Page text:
| Real Life Strategies for Building Wealth

This post is part of the Debt Movement.

OK, I already owned up to the staggering amount of debt we had three years ago (just a reminder: it is mostly gone and we are expecting to be making the final payment any day now) but I never told you the story as it was – probably because it was never my intention that this blog becomes a record, a diary of us paying off our ‘negative wealth’. Tonight, as a special opening to the series of articles on debt and what to do about it I am going to tell you the story – with six points that can be used as a check list. If you answer ‘yes’ to at least four of these, please get off the internet (or log in your internet bank account but nothing else) and start working it out.

It is true that at the beginning is feeling; this ought to be followed by detailed knowledge – and more than one kind of knowledge if you are to get anywhere in this ‘debt butt kicking’ game.

At the beginning was feeling

I remember, as if it was a week ago, the dark and wet autumn evening slightly over three years ago. Dark and wet is not unusual for Manchester (Manchester UK, this is :)); what was unusual was the gloomy feeling around the kitchen table, John’s face telling stories of sleepless nights and endless hours working and the tight knot in my belly, the premonition that ‘the sh*t is just about to hit the fan’ and the impotence to do anything about it.

When I think back, nothing had happened; it was just a feeling. Then I looked up and saw the kitchen ceiling: bits of it hanging down because of continuous leaks from the two bathrooms on the first floor and it was still in place only because of the patching John did after it fell down. Yes! We were sitting in a kitchen the ceiling of which fell down on the day of my 45th birthday party (we were expecting over fifty guests) and two and a half years later was still like that.

The sight of the ceiling tipped me over and I started shouting; if you asked me what was said I don’t remember, if you ask me who was my anger directed to – nobody. It was a proper full blown tantrum; one where you really have to kick something, use some words referring to different reproductive practices and forget about it. But out of the blue, and this I remember, I said: ‘I can’t take this anymore; all we earn goes in this pile of poo! I want it sold and that is that!’

To this, John responded and my tantrum morphed into a full blown family crisis – the knowledge about our financial situation was born from this crisis. Hard to believe it, I know, but at the time I had absolutely no idea what I earn, what John earns or what we spend on different budget items. How was I supposed to know whether, and in how much, debt we are?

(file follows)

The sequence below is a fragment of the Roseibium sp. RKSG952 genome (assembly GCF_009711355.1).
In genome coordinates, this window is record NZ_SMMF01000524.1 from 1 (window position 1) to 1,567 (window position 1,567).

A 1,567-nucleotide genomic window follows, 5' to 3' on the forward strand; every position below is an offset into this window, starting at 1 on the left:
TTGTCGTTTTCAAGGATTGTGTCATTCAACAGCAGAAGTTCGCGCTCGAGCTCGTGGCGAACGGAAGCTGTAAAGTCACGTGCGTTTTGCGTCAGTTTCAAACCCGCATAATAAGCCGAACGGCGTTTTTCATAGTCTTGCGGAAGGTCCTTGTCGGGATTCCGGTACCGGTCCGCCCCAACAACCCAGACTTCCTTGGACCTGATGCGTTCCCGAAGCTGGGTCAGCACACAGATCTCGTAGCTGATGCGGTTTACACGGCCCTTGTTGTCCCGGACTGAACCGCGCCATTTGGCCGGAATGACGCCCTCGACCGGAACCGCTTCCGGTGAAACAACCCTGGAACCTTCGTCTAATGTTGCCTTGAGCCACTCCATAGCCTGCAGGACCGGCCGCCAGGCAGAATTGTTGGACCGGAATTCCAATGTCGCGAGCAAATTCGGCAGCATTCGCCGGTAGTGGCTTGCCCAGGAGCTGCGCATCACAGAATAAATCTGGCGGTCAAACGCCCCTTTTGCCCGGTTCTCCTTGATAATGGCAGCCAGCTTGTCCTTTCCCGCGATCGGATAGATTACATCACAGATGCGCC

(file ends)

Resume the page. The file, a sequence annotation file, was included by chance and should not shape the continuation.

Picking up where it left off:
During that dark and wet evening, in our kitchen the ceiling of which was falling on our heads, a vague feeling of unease became the crisis that precipitated knowledge. My tantrums are not pretty; but without them e won’t be ‘functionally’ debt free today.

Six signs that you may have too much debt

Here are the six signs that you may be in too much debt and it can be used as a check list:

  1. You have ‘the feeling’. This is difficult to explain but before I did my numbers I had this feeling that things are not right; my worry about money kept coming to the surface and I kept pushing it back. Although this is difficult to pinpoint and explain I believe that anyone who is in serious debt would immediately know what I am talking about. Also it is very closely linked to the next sign.
  2. You don’t look at your financial statements. This is very common behaviour in people who have the feeling of impeding financial doom but not the guts to learn exactly how bad it is. It may be that you never check your balance when taking money out of the ATM; or you have forgotten what a financial print out looks like; you have no idea what your password for on-line banking is. I didn’t look at a financial statement for almost a decade; I know!
  3. You have no idea how much is in your bank account. This is an immediate consequence from the previous point. Because you never check, you never know. But this also means that you don’t know how much goes in your bank account, what are you paying for, and are there redundant payments. You can’t chose to switch providers and get better deals for large expenses.
  4. You think ‘my problem is so much bigger’ when you are buying something expensive. This is a very interesting one. Most people who are in control of their finances either know they have enough to cover the bill, or that they will have to forego something else to do it. People who are likely to be in debt think differently; they justify their purchase by stating that things are so bad anyway they can’t get worse.
  5. You have no idea how much a pint of milk or a loaf of bread costs. These are basics; if you don’t know how much you pay for a pint of milk it is unlikely you will notice any other expenditure. This is turn means that you are not likely to be able to judge what is ‘good value for money’.
  6. You are surprised every time you open your wallet. Yep, you either have too much in it or too little. But you never really know what to expect. Whilst this is certainly a way to make your life that little bit more interesting it is also a sign that you are not in control of your money.

How did you do?